The climate of Colombia
Columbia is a country located in the northwestern part of the South
American continent. The climate of Columbia is influenced by the
Caribbean Sea in the north, the Pacific Ocean in the west and the
mountainous regions which dominate the landscape in the west. The
largest part of Columbia has a tropical climate type with high
temperatures all year round and high annual precipitation figures,
especially in the coastal regions in the west and on the windward
side of the mountains. On the high plains east from these mountains
precipitation figures are fairly high. However, when you travel
further to the east precipitation figures decrease. The most
northeastern part of Columbia is the driest part of the country.
These regions have a combination of a warm desert climate and a warm
steppe climate. These climate types together with a warm maritime
climate also occur in the southwestern part of Columbia near the
border with Ecuador. It mainly depends on the altitude you are at
which climate type is applicable.
Climate information of places and areas in Colombia
The climate information given on this page is only brief. Specific
information on weather and climate can be found on the pages per
region or city. The following climate information is available for
Although Columbia is located in a region with mainly tropical climate
types not the entire country is tropical. This is caused by large
differences in altitude; if you travel higher, it gets colder. Both
the lower situated regions and the coastal regions in the west can
record average temperatures of about 24 degrees Celsius (75 degrees
Fahrenheit). In the coastal regions in the north and northeast
average temperatures are about 28 degrees Celsius (82 degrees
Fahrenheit). Regions located between 1,000-2,000 meters have an
average annual temperature of 16-19 degrees Celsius (61-66 degrees
Fahrenheit). Regions located between 2,000-3,000 meters have an
average annual temperature of 10-15 degrees Celsius (50-59 degrees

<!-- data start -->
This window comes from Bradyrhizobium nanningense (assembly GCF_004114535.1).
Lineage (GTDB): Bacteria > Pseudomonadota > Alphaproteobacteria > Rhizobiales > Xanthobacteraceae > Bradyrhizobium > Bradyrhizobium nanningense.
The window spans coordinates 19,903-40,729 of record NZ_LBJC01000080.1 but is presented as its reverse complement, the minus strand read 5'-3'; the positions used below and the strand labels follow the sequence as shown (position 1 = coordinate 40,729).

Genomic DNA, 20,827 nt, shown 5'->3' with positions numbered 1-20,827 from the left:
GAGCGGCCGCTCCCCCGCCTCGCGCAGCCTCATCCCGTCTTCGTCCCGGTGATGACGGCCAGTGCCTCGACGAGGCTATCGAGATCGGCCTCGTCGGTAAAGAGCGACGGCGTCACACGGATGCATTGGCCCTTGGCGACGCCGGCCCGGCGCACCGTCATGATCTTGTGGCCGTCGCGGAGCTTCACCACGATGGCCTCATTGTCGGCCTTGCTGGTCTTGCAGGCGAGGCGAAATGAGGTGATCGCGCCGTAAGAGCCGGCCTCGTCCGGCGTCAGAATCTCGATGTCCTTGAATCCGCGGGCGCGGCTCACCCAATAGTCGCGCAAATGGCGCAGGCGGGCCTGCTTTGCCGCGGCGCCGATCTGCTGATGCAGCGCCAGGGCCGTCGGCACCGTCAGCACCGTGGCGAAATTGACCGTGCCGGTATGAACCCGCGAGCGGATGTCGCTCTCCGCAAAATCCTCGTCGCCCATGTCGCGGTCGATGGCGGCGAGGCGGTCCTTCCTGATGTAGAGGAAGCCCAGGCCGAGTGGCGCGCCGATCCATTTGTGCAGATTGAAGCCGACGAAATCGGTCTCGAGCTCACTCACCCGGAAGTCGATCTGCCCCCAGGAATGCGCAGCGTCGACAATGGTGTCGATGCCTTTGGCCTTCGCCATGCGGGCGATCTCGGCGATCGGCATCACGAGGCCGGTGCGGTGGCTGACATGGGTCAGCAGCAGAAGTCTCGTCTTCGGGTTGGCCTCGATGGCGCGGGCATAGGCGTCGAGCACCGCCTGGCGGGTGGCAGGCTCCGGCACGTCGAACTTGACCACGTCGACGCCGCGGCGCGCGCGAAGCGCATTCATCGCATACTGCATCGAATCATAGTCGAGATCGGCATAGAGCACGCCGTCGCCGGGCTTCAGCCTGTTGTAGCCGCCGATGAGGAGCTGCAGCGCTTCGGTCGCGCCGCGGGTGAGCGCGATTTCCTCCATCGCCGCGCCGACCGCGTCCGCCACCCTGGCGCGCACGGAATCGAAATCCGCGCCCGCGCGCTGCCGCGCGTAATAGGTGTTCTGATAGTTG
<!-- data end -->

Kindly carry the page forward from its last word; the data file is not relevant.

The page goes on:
Fahrenheit). In these regions subzero temperatures may occur,
especially during the night. The highest peaks located above 4,000
meters are cold with eternal snow in many places. These high peaks
have a high mountain climate.
The seasons in Columbia are determined by their precipitation pattern.
The northern part has a rainy season from May until November. During
the rest of the year precipitation figures are fairly low here. The
coast along the Pacific Ocean has no distinct rainy season.
Precipitation figures are high here all year round; during the
wettest months up to 700-800 millimeters of precipitation can be
recorded. The capital Bogota is located centrally in Columbia and
has an annual precipitation figure of about 800 millimeters. In this
location two dry periods can be distinguished (December until March
and June until August) with two slightly wetter periods in between.
However, these periods cannot be classified as a real rainy season.
In the Amazon in the southern part of Columbia the seasons are
inverted. From June until September precipitation figures are lower
here. However, precipitation figures remain fairly high, even during
these ‘dry’ months: about 130-200 millimeters per month.
The largest part of Columbia is located to the south of the region
with a risk of hurricanes. The northern part of the country is
located above 5 degrees north latitude, which in theory means there
is a risk of tropical storms here. However, because Columbia is
located on the leeward side of Venezuela hurricanes hardly have any
chance of reaching Columbia. Heavy rainfall does cause floods on a
regular basis. Other phenomena which may occur in Columbia include
earthquakes, volcanic eruptions and landslides. Three active
volcanoes are situated in Columbia: Galeras, Nevado del Huila and
Nevado del Ruiz.
Throughout Columbia several climate figures and temperatures can be
recorded. The figures below are for the capital Bogota and cannot be
seen as an average for this country. For climate figures for other
places and regions in Columbia please, visit the individual climate
The figures below are based on long term weather and climate
records and are an average for Colombia. Please, note that local
deviations may occur, especially in the field of possible
precipitation quantities. The northern part of the country gets more
rain. The windward side of the mountains gets more rain and the
temperatures are lower in the interior during the winter.
More climate information
Climate figures are very useful but don’t present a general impression
of the climate and the eventual weather circumstances within a
certain period. The figures don’t always reflect the chance of
wintry weather, extreme heat or hurricanes. That is why we offer
useful extra climate information for each month of the year:
The information at this site was carefully composed from climate data collected by meteorological services, meteorological offices, climate experts and other sources. “More climate info” is based on statistics, climate data and personal experience. No rights can be derived from this site. Weather has no memory and gives no guaranties. Nothing is as changeable and unpredictable as the weather. The authors of this site feel in no way responsible for any damages caused by misinterpretation or other circumstances that may influence your holiday or trip to a certain destination. We provide information, it’s up to the reader to use it to it’s benefit.